Smoking cigarettes kills 400,000 Americans every year. Fifty thousand die from secondhand smoke. Another 8.6 million citizens have illnesses caused directly by smoking. Cigarette smoking cuts lives short by an average of 13 years. Daily misleading and deceptive ads lure multitudes down this path. Guess what unseen entity is trying to do something similar by promoting marijuana?
There are more than 30 scientific studies that show higher risk of schizophrenia and paranoia among marijuana users. It increases one's heart rate, producing a fivefold increase in heart attacks and panic attacks.
Some people scoff at statements like these and say they're merely scare tactics. Do you want to risk your future by relying on potheads, pop stars and politicians? These pied pipers will one day be accountable to God for their reckless and irresponsible ways.
Joseph Califano, head of the National Center on Addiction and Substance Abuse, pulls no punches when he says that marijuana is a "dangerous drug that is addictive and adversely affects the motor skills of users as well as produces serious damage to a person's brain over the long-term."
To whom are you going to listen?
3. Avoid Deception
TV and movies abound with stories about demons, the paranormal, vampires, zombies and the unseen evil realm. It's real, and Jesus Christ told us that our spiritual adversary comes as a thief to steal, kill and destroy (John 10:10). The Bible clearly warns us not to be "ignorant of his devices (2 Cor. 2:11).
As America drifts from its Judeo-Christian roots and standards, people's perceptions of marijuana have changed drastically—especially among easily impressionable youth.
Scores of teenagers have been deceived to view the drug as harmless. Therefore, more are indulging. In 2013, 1 in 15 high school seniors reported using marijuana daily. Ten years ago, it was 1 in 50! This most recent national survey also revealed that only 40 percent of high school seniors now believe smoking marijuana is risky, compared to 75 percent 20 years ago.
The delusion is not only in their perception of the drug but in their penchant to partake of it as a means of escape. Why not? "It's legal—or soon will be," they say. "It's increasingly available. Pop stars I admire use it, sing and joke about it ,and even promote it. Gimme a joint!"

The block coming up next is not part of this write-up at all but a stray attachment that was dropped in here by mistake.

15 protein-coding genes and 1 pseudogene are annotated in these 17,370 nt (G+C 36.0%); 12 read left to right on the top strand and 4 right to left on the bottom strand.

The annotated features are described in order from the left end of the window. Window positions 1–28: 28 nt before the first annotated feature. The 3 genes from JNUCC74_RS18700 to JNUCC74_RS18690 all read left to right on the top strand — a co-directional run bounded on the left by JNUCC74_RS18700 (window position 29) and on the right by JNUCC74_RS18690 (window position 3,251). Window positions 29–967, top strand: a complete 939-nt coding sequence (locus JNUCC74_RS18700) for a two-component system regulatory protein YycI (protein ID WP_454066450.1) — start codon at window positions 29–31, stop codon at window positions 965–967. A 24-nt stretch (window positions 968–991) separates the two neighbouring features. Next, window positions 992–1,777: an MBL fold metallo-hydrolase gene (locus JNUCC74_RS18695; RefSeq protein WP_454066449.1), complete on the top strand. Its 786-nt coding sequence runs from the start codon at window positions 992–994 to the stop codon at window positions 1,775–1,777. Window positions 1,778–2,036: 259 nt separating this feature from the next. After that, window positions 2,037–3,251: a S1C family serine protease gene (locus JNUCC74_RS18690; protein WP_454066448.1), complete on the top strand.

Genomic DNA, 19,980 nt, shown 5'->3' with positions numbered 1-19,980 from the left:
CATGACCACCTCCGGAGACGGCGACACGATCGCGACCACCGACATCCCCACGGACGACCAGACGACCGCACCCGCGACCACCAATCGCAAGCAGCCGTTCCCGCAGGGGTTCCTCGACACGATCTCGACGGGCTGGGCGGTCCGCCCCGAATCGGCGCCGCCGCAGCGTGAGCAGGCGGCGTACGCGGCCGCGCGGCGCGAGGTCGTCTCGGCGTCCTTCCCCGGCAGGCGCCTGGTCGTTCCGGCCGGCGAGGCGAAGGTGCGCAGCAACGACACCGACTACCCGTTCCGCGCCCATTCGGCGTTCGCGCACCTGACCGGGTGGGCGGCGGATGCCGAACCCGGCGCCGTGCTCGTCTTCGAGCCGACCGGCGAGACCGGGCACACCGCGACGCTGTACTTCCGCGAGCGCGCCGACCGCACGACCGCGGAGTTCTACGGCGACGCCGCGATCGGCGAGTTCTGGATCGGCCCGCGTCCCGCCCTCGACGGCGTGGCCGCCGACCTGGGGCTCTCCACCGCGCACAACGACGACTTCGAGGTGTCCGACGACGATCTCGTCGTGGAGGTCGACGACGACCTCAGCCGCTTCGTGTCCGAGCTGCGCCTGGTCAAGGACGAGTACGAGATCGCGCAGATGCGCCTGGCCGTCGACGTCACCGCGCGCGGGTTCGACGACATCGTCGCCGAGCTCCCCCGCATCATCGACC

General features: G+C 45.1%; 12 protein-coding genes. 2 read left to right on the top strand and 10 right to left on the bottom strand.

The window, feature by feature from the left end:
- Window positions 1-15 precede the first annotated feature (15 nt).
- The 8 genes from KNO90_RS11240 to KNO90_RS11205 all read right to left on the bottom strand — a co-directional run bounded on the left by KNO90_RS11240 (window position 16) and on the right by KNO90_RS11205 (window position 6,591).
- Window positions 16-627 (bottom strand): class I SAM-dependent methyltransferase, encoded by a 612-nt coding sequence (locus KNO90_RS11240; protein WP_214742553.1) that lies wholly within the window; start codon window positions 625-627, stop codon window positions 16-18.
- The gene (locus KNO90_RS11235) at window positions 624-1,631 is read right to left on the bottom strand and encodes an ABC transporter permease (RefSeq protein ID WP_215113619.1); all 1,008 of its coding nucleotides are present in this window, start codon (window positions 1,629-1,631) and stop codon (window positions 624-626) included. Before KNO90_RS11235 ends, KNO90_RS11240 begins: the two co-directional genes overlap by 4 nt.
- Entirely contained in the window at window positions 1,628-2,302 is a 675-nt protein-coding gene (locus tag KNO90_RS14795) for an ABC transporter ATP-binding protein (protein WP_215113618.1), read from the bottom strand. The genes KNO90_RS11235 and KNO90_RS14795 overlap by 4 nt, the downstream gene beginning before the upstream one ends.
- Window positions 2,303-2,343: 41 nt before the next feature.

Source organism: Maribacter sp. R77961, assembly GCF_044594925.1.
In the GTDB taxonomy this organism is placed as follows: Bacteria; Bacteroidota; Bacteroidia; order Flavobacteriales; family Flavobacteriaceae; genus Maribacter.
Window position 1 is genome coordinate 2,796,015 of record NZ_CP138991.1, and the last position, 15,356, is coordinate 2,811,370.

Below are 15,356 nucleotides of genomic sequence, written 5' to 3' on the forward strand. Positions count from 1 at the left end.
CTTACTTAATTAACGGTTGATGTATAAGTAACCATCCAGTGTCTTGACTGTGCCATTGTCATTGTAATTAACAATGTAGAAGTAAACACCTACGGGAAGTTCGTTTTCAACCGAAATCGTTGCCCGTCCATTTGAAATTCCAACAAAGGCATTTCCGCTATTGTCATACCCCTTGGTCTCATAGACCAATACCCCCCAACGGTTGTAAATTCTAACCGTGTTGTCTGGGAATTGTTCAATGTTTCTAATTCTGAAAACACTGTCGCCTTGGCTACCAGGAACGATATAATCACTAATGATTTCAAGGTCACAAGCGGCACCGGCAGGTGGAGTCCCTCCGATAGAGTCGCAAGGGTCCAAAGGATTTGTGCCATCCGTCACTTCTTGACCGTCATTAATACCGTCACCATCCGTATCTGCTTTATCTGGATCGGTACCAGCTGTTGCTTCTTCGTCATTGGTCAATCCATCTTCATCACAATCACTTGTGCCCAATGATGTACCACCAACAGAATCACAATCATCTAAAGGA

Young people struggling through their teen years, instead of turning to God or their parents or godly counselors, find it easier to escape problems and depression by medicating with drugs like marijuana since it's becoming such an easy solution. The snare is that when the buzz wears off and a habit pattern develops of grabbing another joint or experimenting with harder drugs, soon one is addicted—and then it's either more drugs or maybe yield to those persistent suicidal thoughts to simply end it all.
Like in the classic film Wizard of Oz, when Dorothy pulled back the curtain and exposed the deceiving mastermind behind the facade, will multitudes take heed to the facts being presented and rise up to resist the pull into destruction? More importantly, will you?
Stay tuned for four more reasons to reject legalizing marijuana in my next column.
Larry Tomczak is a best-selling author and cultural commentator with over 40 years of trusted ministry experience. His passion is to bring perspective, analysis and insight from a biblical worldview. He loves people and loves awakening them to today's cultural realities and the responses needed for the bride of Christ—His church—to become influential in all spheres of life once again.